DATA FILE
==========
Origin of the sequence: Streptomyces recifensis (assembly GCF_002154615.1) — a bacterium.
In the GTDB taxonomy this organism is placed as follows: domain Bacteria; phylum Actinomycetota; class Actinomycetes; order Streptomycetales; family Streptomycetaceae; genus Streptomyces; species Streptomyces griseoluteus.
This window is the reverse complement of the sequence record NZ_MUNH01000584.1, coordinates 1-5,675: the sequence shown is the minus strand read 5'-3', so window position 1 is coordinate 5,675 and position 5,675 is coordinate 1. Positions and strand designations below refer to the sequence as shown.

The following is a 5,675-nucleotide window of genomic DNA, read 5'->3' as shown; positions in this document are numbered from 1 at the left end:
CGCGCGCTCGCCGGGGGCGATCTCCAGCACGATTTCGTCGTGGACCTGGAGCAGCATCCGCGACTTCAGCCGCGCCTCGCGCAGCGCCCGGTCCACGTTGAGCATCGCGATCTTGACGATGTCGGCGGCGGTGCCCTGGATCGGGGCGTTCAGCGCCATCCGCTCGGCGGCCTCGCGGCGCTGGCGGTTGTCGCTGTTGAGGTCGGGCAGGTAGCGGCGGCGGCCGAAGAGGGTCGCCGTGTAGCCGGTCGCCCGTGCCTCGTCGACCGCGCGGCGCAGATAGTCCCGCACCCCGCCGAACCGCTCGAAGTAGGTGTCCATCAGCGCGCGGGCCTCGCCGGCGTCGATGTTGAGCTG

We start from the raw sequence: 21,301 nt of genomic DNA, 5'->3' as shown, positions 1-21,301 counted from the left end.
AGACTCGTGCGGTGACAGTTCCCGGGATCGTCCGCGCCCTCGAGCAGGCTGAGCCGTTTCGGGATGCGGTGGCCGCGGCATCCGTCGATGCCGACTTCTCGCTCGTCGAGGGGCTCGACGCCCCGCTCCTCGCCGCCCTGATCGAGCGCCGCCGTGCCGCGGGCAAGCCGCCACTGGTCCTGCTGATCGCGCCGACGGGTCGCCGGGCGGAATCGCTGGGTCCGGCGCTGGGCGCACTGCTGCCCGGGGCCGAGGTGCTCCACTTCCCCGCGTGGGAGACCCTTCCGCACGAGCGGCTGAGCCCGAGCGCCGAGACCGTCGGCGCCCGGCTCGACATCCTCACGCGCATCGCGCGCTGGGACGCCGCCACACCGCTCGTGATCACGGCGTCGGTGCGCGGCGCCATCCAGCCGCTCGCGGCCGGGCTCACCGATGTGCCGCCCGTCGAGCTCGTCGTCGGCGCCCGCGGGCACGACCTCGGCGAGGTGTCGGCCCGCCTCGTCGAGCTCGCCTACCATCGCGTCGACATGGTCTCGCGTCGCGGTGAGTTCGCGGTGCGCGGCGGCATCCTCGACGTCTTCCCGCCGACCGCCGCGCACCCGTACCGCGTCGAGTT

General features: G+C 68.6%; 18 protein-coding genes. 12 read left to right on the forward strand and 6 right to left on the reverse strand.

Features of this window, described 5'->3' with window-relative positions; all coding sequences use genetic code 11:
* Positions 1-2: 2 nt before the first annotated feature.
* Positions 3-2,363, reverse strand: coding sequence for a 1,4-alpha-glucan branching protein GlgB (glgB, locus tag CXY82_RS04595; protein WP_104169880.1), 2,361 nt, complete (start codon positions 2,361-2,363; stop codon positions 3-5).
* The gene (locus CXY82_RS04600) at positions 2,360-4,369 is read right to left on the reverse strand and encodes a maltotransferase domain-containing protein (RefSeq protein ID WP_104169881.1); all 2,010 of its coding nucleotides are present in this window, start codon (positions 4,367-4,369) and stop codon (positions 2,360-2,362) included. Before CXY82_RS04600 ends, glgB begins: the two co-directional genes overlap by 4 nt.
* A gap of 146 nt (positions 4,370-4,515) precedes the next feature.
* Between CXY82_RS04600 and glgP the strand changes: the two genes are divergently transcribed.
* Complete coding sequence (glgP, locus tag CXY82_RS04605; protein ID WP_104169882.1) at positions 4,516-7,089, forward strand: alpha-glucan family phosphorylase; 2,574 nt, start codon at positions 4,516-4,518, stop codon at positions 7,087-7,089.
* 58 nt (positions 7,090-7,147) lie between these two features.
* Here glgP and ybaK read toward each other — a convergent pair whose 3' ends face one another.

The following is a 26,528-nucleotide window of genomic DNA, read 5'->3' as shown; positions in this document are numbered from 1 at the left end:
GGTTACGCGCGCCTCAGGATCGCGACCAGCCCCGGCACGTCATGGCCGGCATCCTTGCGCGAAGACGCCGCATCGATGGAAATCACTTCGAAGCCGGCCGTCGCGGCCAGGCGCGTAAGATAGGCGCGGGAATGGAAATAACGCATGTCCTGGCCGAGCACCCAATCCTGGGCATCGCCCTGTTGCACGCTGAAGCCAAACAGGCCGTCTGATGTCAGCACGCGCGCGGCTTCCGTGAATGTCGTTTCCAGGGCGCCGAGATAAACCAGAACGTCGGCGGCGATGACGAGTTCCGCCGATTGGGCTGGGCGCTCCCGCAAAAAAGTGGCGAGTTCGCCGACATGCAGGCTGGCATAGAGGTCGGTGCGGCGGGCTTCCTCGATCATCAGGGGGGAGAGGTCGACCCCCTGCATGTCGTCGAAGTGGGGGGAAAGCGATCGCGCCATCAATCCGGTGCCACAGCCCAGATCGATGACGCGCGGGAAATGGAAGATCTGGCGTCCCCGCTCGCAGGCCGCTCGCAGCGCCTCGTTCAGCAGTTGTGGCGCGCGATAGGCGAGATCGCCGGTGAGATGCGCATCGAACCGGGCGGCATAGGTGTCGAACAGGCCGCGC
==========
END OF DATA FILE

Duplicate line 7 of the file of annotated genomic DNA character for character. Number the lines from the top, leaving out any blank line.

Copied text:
AGACTCGTGCGGTGACAGTTCCCGGGATCGTCCGCGCCCTCGAGCAGGCTGAGCCGTTTCGGGATGCGGTGGCCGCGGCATCCGTCGATGCCGACTTCTCGCTCGTCGAGGGGCTCGACGCCCCGCTCCTCGCCGCCCTGATCGAGCGCCGCCGTGCCGCGGGCAAGCCGCCACTGGTCCTGCTGATCGCGCCGACGGGTCGCCGGGCGGAATCGCTGGGTCCGGCGCTGGGCGCACTGCTGCCCGGGGCCGAGGTGCTCCACTTCCCCGCGTGGGAGACCCTTCCGCACGAGCGGCTGAGCCCGAGCGCCGAGACCGTCGGCGCCCGGCTCGACATCCTCACGCGCATCGCGCGCTGGGACGCCGCCACACCGCTCGTGATCACGGCGTCGGTGCGCGGCGCCATCCAGCCGCTCGCGGCCGGGCTCACCGATGTGCCGCCCGTCGAGCTCGTCGTCGGCGCCCGCGGGCACGACCTCGGCGAGGTGTCGGCCCGCCTCGTCGAGCTCGCCTACCATCGCGTCGACATGGTCTCGCGTCGCGGTGAGTTCGCGGTGCGCGGCGGCATCCTCGACGTCTTCCCGCCGACCGCCGCGCACCCGTACCGCGTCGAGTT